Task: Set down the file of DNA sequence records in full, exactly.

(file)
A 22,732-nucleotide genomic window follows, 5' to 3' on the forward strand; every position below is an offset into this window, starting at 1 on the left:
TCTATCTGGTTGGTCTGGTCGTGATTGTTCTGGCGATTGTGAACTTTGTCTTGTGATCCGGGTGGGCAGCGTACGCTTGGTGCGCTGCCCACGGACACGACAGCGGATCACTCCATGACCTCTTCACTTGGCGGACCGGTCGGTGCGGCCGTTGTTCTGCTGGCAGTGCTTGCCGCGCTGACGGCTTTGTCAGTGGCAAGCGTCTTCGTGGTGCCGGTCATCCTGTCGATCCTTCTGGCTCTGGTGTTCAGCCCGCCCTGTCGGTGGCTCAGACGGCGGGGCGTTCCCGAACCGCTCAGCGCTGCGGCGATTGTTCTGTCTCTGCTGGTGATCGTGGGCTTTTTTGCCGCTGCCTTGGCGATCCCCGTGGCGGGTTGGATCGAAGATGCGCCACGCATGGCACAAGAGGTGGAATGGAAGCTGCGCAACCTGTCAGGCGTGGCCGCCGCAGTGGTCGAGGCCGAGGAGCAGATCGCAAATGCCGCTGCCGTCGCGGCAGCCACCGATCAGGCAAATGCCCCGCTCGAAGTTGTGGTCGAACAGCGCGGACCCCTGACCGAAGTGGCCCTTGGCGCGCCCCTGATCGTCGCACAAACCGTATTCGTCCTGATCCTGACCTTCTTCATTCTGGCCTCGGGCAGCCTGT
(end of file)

A 22,732-nucleotide genomic window follows, 5' to 3' on the forward strand; every position below is an offset into this window, starting at 1 on the left:
TCTATCTGGTTGGTCTGGTCGTGATTGTTCTGGCGATTGTGAACTTTGTCTTGTGATCCGGGTGGGCAGCGTACGCTTGGTGCGCTGCCCACGGACACGACAGCGGATCACTCCATGACCTCTTCACTTGGCGGACCGGTCGGTGCGGCCGTTGTTCTGCTGGCAGTGCTTGCCGCGCTGACGGCTTTGTCAGTGGCAAGCGTCTTCGTGGTGCCGGTCATCCTGTCGATCCTTCTGGCTCTGGTGTTCAGCCCGCCCTGTCGGTGGCTCAGACGGCGGGGCGTTCCCGAACCGCTCAGCGCTGCGGCGATTGTTCTGTCTCTGCTGGTGATCGTGGGCTTTTTTGCCGCTGCCTTGGCGATCCCCGTGGCGGGTTGGATCGAAGATGCGCCACGCATGGCACAAGAGGTGGAATGGAAGCTGCGCAACCTGTCAGGCGTGGCCGCCGCAGTGGTCGAGGCCGAGGAGCAGATCGCAAATGCCGCTGCCGTCGCGGCAGCCACCGATCAGGCAAATGCCCCGCTCGAAGTTGTGGTCGAACAGCGCGGACCCCTGACCGAAGTGGCCCTTGGCGCGCCCCTGATCGTCGCACAAACCGTATTCGTCCTGATCCTGACCTTCTTCATTCTGGCCTCGGGCAGCCTGT